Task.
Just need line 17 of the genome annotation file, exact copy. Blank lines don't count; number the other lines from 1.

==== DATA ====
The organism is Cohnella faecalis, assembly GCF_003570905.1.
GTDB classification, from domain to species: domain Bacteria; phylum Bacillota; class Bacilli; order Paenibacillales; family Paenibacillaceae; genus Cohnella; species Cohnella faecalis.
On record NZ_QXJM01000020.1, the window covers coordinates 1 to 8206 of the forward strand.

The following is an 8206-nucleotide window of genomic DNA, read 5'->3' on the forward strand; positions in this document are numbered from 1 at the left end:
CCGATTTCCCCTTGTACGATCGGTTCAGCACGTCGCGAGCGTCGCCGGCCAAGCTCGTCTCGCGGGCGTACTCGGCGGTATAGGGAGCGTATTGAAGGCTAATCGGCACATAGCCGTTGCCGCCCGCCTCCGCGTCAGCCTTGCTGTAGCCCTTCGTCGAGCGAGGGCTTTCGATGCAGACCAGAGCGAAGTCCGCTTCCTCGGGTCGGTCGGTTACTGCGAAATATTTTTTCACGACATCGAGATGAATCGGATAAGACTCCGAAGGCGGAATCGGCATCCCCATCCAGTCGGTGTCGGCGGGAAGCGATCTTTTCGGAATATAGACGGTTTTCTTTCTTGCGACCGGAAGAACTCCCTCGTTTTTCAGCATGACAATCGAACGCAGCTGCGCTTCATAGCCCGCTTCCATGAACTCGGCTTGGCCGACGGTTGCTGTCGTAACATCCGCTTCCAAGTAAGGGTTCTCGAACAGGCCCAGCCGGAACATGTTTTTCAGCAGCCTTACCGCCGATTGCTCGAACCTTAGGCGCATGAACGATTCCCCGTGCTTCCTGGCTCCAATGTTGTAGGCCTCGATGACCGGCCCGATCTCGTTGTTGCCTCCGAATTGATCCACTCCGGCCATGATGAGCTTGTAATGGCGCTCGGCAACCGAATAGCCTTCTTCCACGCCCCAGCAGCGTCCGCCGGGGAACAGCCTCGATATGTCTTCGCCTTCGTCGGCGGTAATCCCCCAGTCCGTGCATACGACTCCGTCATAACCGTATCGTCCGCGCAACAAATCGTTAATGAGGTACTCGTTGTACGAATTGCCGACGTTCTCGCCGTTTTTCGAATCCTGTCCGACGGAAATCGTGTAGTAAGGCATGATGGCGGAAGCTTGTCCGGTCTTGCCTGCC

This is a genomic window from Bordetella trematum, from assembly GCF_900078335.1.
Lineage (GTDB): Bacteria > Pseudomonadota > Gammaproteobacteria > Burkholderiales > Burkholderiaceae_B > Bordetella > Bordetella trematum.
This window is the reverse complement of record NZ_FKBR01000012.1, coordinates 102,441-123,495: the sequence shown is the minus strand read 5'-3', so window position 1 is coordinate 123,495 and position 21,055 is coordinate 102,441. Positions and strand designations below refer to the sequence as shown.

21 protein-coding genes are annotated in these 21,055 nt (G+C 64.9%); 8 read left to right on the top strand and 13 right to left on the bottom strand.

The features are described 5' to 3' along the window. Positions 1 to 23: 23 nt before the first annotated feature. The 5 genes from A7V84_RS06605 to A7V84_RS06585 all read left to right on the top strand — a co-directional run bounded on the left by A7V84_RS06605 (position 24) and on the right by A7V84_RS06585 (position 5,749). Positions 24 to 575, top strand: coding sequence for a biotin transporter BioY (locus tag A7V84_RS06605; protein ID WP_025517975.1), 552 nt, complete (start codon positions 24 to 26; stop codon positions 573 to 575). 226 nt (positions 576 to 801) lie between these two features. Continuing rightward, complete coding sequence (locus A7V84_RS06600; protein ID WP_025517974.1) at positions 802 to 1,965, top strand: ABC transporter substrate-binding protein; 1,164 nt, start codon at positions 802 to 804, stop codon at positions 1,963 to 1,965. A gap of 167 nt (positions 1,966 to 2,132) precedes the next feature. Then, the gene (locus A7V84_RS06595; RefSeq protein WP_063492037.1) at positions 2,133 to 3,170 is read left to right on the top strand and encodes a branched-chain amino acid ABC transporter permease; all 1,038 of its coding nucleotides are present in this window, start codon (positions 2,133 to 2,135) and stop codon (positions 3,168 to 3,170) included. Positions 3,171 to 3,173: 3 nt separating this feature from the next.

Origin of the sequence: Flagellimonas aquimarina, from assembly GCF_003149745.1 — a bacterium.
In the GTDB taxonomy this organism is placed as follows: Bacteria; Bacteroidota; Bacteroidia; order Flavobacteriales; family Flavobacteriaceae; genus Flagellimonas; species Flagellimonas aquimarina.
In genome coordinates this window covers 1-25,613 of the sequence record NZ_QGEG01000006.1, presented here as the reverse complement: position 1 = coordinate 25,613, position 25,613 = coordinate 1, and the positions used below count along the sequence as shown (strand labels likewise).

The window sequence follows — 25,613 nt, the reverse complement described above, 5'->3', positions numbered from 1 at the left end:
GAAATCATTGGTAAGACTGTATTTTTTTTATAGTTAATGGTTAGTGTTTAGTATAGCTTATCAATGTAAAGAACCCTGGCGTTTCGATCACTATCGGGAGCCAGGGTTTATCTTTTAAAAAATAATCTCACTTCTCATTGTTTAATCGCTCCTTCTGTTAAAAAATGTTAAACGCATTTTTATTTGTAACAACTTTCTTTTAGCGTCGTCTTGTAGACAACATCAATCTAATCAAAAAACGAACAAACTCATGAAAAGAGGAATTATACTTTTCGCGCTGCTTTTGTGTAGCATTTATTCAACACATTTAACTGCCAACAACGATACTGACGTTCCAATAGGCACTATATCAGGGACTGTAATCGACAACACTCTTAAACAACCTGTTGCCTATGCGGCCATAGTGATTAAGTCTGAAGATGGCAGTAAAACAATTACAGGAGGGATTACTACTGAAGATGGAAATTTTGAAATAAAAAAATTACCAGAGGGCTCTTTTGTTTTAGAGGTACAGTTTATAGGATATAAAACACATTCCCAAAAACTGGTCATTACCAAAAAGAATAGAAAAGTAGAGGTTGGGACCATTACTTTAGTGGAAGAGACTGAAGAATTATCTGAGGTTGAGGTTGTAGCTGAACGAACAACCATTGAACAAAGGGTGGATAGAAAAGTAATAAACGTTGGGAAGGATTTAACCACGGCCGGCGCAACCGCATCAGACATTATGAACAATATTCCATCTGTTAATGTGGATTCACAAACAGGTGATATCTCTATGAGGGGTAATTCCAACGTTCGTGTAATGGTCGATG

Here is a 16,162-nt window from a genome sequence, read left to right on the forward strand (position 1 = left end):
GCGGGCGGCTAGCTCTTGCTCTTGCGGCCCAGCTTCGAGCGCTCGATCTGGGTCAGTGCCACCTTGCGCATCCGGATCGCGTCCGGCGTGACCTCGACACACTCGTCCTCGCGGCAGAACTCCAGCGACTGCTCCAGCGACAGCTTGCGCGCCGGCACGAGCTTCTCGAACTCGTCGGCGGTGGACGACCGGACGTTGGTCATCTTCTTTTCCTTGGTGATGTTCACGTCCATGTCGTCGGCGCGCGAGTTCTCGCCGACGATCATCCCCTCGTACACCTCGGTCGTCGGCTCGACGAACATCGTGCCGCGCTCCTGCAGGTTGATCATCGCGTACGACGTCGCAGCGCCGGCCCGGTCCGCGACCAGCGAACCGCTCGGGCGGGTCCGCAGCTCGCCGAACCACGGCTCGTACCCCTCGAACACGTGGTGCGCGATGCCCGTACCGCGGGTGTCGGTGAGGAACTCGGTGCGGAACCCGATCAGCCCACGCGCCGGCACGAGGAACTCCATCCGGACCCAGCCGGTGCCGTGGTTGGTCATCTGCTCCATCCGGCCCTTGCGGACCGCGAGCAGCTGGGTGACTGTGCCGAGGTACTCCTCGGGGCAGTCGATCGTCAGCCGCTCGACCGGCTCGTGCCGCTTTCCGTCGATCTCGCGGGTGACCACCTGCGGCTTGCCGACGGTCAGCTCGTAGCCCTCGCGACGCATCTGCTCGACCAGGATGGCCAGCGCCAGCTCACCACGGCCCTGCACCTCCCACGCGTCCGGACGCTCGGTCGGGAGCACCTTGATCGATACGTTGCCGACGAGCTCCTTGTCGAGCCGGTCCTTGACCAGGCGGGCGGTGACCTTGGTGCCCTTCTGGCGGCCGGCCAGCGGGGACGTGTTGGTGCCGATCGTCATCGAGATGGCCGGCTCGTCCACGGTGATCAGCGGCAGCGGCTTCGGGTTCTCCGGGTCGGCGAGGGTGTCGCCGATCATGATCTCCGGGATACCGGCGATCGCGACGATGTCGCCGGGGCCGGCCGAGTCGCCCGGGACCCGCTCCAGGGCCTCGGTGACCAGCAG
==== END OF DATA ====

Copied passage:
GCGGGCGGCTAGCTCTTGCTCTTGCGGCCCAGCTTCGAGCGCTCGATCTGGGTCAGTGCCACCTTGCGCATCCGGATCGCGTCCGGCGTGACCTCGACACACTCGTCCTCGCGGCAGAACTCCAGCGACTGCTCCAGCGACAGCTTGCGCGCCGGCACGAGCTTCTCGAACTCGTCGGCGGTGGACGACCGGACGTTGGTCATCTTCTTTTCCTTGGTGATGTTCACGTCCATGTCGTCGGCGCGCGAGTTCTCGCCGACGATCATCCCCTCGTACACCTCGGTCGTCGGCTCGACGAACATCGTGCCGCGCTCCTGCAGGTTGATCATCGCGTACGACGTCGCAGCGCCGGCCCGGTCCGCGACCAGCGAACCGCTCGGGCGGGTCCGCAGCTCGCCGAACCACGGCTCGTACCCCTCGAACACGTGGTGCGCGATGCCCGTACCGCGGGTGTCGGTGAGGAACTCGGTGCGGAACCCGATCAGCCCACGCGCCGGCACGAGGAACTCCATCCGGACCCAGCCGGTGCCGTGGTTGGTCATCTGCTCCATCCGGCCCTTGCGGACCGCGAGCAGCTGGGTGACTGTGCCGAGGTACTCCTCGGGGCAGTCGATCGTCAGCCGCTCGACCGGCTCGTGCCGCTTTCCGTCGATCTCGCGGGTGACCACCTGCGGCTTGCCGACGGTCAGCTCGTAGCCCTCGCGACGCATCTGCTCGACCAGGATGGCCAGCGCCAGCTCACCACGGCCCTGCACCTCCCACGCGTCCGGACGCTCGGTCGGGAGCACCTTGATCGATACGTTGCCGACGAGCTCCTTGTCGAGCCGGTCCTTGACCAGGCGGGCGGTGACCTTGGTGCCCTTCTGGCGGCCGGCCAGCGGGGACGTGTTGGTGCCGATCGTCATCGAGATGGCCGGCTCGTCCACGGTGATCAGCGGCAGCGGCTTCGGGTTCTCCGGGTCGGCGAGGGTGTCGCCGATCATGATCTCCGGGATACCGGCGATCGCGACGATGTCGCCGGGGCCGGCCGAGTCGCCCGGGACCCGCTCCAGGGCCTCGGTGACCAGCAG